TRAIN OF THOUGHT
Source: The Scotsman, Scotlands national newspaper
View The Scotsman article online on the following link:http://living.scotsman.com/books.cfm?id=1096662007
LATE at night on the Edinburgh to Stirling train, you might just catch sight of a man tapping away on a laptop. Sit next to him, look at the screen, and you'll find he's writing a story set at the time of the Roman invasion of Britain.
He's been doing this for the best part of a year now, trying his hand at creative writing on the way home from work. He's clearly very good at it, for he's just landed a six-figure two-book deal from Transworld.
I know this because I work with him. Douglas Jackson is The Scotsman's assistant editor, production - responsible for each day's paper from start to finish, keeping track of stories hour by hour, making sure each one is properly displayed. It's a high-pressure, demanding job, yet he's never flustered.
On the train home, though, he's been quietly plotting his way through a novel set at the time of Caligula's assassination. It is tentatively called 'Whom the Gods Destroy', and it is set to be published next spring.
Jackson was encouraged to take up writing by journalist Nicola Barry (whose own memoir 'Mother's Ruin' was launched on Thursday). At first he tried his hand writing stories on the youwriteon website, on which other budding writers critique each other's work on a rating system that ensures that the top-rated contributors - as Jackson soon was - get a detailed assessment of their work from professional writers, agents and editors.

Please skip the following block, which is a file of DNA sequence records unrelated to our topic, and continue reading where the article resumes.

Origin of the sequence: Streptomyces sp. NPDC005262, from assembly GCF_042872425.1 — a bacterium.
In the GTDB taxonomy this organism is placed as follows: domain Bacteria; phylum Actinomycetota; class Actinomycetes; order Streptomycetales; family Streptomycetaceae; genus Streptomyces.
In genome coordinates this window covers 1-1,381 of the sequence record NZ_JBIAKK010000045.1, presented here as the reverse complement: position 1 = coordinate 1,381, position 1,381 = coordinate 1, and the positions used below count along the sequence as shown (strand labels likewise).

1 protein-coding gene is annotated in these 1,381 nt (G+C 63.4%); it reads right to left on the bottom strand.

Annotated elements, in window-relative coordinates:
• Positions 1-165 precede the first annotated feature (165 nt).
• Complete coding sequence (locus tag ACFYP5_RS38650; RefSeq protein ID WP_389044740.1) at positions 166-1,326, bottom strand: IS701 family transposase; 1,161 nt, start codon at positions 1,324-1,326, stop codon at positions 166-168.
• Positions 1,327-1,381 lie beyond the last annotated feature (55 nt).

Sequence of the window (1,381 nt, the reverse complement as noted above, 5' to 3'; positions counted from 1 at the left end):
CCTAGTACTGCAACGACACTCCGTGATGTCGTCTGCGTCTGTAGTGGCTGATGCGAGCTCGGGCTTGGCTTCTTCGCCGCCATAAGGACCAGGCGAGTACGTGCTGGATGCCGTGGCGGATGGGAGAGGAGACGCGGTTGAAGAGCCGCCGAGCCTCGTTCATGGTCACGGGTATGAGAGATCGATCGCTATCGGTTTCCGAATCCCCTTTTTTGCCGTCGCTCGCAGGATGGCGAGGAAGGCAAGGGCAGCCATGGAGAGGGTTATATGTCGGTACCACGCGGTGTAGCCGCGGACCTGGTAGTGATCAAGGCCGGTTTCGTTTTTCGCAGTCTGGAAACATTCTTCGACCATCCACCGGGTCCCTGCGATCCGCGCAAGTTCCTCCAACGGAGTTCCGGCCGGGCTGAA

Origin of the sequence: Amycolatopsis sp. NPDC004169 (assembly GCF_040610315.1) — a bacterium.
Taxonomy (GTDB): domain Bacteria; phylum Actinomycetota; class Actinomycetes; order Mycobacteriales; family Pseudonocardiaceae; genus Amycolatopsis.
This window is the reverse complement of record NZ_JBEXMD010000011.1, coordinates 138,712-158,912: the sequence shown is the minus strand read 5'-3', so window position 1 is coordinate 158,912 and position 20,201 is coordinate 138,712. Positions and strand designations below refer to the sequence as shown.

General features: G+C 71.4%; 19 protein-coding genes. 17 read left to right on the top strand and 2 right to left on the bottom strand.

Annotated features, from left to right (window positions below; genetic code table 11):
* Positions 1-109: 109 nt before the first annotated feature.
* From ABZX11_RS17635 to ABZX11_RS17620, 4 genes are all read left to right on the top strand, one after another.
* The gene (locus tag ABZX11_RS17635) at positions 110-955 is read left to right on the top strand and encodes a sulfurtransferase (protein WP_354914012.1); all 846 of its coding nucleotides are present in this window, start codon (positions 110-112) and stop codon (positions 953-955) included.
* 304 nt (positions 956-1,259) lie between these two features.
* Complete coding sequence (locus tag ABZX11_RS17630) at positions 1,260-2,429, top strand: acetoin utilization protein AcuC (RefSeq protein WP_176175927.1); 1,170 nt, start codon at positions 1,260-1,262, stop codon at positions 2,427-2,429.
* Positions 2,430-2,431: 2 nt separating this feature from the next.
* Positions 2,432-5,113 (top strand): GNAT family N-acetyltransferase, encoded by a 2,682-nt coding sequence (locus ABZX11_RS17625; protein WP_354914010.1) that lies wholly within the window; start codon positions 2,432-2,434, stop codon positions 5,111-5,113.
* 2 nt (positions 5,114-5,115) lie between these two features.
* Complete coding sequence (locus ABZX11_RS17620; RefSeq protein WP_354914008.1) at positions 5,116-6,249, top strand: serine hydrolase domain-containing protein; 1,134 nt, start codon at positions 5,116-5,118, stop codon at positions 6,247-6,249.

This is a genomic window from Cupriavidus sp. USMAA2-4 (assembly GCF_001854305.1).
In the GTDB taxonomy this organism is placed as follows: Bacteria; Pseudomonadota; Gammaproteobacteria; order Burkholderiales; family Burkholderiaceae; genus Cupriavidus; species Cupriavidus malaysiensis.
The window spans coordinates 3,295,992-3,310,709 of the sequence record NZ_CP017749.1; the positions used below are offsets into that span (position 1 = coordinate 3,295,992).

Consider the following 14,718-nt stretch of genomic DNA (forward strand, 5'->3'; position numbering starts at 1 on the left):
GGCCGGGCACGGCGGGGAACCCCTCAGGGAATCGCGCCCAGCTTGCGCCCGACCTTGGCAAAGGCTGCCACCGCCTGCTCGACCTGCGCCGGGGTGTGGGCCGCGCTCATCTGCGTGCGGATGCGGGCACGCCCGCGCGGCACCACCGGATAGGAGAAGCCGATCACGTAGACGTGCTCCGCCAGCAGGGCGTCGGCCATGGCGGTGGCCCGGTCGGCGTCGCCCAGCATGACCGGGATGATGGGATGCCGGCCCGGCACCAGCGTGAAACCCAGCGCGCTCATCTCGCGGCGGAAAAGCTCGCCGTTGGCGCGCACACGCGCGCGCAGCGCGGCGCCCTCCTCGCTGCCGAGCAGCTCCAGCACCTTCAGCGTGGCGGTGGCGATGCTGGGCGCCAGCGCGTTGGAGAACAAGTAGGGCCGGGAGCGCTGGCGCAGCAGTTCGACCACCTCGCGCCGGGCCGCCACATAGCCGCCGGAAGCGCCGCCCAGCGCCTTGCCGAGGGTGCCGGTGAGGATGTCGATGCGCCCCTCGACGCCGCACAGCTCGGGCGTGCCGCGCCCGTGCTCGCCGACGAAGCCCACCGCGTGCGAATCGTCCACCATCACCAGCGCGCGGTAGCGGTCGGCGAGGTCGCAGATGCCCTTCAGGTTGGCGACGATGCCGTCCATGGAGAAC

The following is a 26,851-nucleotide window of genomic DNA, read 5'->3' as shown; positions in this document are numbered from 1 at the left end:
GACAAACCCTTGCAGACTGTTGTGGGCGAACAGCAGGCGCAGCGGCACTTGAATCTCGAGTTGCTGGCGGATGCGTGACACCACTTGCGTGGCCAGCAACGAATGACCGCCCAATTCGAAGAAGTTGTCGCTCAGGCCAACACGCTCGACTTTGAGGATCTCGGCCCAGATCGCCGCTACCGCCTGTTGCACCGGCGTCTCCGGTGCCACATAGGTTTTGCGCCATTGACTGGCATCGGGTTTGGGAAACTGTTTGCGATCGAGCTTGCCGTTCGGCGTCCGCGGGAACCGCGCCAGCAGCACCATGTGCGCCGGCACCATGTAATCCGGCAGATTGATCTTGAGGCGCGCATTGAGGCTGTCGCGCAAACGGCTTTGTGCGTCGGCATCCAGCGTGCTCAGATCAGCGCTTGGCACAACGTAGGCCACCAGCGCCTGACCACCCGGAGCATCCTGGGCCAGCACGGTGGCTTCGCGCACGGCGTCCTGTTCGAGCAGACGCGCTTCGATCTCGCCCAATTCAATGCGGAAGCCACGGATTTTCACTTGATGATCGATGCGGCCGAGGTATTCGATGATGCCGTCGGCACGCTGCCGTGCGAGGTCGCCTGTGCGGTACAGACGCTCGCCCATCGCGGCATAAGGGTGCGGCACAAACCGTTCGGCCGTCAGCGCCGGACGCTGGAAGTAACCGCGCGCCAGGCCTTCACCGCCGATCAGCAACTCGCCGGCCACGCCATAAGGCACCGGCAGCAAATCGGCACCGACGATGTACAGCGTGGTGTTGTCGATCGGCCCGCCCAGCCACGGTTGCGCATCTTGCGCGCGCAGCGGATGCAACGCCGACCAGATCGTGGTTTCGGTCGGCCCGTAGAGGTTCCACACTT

"The idea for the books about ancient Rome came when I was listening one night to Simon Schama's 'History of Britain' on the radio," he says. "He said something like, 'Claudius rode in triumph on an elephant in Colchester.'
"I started wondering about the guy who looked after the elephant and what his life must have been like."
One youwriteon editor loved the story but suggested setting it at the time of Caligula's assassination. The spell worked on other publishers too, with Transworld signing up Jackson for a two-book deal. He's delighted, but as modest and unflustered as ever. "I'm still just a guy who writes a bit on the train home," he says.
This post was last edited by Book News, 25 Jul 2007, 13:30